hubcab overall170 million annual taxi trips in New York City

hubcab journeyJourney from West 15th to East 54th Street

Project video via YouTube

HubCab is an interactive visualisation that allows users to explore every taxi trip taken within the City of New York in a year: a network of journeys that leave no lasting trace but nevertheless stitch the whole city together. Like many of SENSEable City Lab’s projects, the seduction of the visualisation masks an extraordinary backend algorithm processing vast quantities of information. According to the HubCab website, the basis of the project is “a data set of over 170 million taxi trips of all 13,500 medallion taxis in New York City in 2011. The data set contains GPS coordinates of all pick up and drop off points and corresponding times.”[6]

Employing an efficiency concept developed by Ratti’s team, shareability networks, the data set is analysed for potential redundancies i.e. whether a taxi trip travelling from point A to point B can be combined with a second trip travelling from point C to point D, thereby eliminating one trip entirely. When we click on a nominal trip, say from West 15th to East 54th Street (see above image), we can see that it forms part of a route with annual savings of $3.1m, 1.6m kilometres and 445,000kg of CO2. Ratti explained that employing shareability networks within a large, dense city like New York has the capacity to reduce the number of taxi trips in a year by a staggering 40%.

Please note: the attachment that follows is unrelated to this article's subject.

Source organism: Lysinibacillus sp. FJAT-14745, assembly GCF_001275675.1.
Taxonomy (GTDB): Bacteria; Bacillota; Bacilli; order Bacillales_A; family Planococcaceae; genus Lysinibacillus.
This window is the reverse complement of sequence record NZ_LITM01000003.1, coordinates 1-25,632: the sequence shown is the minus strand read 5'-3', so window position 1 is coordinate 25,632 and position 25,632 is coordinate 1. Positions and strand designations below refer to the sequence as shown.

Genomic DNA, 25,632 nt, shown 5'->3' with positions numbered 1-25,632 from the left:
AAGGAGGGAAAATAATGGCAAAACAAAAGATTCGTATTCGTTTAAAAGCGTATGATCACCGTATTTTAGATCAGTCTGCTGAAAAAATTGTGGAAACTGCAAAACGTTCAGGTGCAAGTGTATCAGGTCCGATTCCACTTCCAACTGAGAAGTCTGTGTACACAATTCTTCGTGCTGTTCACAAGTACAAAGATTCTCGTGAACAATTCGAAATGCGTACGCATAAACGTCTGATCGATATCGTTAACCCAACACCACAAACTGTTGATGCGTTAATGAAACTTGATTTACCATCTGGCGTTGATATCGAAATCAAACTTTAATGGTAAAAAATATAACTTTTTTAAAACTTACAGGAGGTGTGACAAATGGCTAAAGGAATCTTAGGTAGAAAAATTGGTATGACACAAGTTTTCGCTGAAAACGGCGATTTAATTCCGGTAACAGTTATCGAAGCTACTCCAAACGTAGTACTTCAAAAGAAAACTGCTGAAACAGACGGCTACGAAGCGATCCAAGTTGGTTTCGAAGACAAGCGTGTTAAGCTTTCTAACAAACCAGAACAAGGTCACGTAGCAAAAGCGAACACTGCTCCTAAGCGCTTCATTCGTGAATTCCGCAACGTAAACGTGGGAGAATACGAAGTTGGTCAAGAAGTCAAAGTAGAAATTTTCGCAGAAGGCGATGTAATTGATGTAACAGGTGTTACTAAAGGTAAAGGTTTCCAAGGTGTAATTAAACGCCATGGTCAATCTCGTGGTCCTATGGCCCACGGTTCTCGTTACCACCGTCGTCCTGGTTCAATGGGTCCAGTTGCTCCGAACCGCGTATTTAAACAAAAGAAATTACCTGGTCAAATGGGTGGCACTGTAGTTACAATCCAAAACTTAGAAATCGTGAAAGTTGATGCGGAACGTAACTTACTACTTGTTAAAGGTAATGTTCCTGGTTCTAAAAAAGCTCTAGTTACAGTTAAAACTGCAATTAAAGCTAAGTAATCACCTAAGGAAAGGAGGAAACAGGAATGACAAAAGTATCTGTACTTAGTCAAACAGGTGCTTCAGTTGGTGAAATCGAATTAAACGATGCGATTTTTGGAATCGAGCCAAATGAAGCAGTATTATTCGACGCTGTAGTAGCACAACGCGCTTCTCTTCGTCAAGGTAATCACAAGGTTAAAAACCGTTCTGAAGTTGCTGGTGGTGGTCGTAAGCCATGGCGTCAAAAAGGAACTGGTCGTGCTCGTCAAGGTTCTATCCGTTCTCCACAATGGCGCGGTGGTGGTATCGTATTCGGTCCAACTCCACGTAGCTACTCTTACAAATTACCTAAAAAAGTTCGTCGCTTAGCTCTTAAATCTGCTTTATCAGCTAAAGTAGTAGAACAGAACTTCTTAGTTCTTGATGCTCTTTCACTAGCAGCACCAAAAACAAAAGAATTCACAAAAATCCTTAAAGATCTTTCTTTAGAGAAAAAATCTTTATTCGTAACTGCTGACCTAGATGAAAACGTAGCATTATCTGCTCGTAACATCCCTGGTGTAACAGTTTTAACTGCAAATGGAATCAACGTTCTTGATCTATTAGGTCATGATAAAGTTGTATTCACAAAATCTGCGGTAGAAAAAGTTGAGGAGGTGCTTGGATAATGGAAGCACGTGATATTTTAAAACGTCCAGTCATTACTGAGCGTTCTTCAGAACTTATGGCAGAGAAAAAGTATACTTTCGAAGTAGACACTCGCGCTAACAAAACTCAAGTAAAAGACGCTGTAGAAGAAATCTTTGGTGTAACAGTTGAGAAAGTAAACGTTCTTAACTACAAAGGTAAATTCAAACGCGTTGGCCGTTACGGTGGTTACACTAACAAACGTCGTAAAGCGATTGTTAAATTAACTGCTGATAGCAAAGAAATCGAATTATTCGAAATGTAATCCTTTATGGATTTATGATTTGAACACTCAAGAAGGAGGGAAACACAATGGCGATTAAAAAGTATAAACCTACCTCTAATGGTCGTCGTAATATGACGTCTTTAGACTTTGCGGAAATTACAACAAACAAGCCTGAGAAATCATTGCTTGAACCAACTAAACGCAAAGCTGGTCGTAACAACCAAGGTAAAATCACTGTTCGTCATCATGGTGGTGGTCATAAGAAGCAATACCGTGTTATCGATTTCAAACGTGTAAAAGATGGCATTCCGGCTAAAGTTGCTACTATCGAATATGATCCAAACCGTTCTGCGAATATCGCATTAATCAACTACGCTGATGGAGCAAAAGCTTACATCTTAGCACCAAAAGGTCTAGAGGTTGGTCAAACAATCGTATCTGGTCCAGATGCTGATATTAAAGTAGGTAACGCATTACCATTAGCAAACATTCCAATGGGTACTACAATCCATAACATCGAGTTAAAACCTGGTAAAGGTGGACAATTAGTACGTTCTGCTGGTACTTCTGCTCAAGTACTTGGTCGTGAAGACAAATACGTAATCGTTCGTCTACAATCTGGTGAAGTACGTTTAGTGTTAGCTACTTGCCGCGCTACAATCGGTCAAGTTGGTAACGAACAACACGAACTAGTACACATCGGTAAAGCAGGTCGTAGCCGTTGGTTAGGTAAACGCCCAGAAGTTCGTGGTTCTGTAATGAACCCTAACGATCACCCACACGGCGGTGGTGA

isochronic singapore
Map of Singapore where the scale is not measured in kilometres but travel time

formula one city
Maps of central Singapore comparing mobile phone usage on typical days (left) and during the Singapore Grand Prix (right)

LIVE Singapore!
Project video via YouTube
Public engagement 2.0

LIVE Singapore! is an exercise in citywide mapping, establishing “a feedback loop between people, their actions, and the city.”[7] It gathers useful information like temperature, mobile phone usage, rainfall, taxi availability and traffic, and maps them with localised detail in realtime. The project team curated the mapping process, for instance juxtaposing taxi availability against rainfall, or mobile phone usage against a popular sporting event.

The selection of information types and process of juxtaposition reflect the true agenda of this project: “giving people visual and tangible access to realtime information about their city enables them to make their decisions in sync with their environment, with what is actually happening around them.”[8] If traffic congestion mapping can accurately tell us how long it will take to get somewhere, we can leave early enough to arrive on time. If we know that taxis are likely to get snapped up whenever it rains, we can take the train (or authorities can ensure greater supply).

trash trackThe tracking device used in TrashTrack

trash tracking map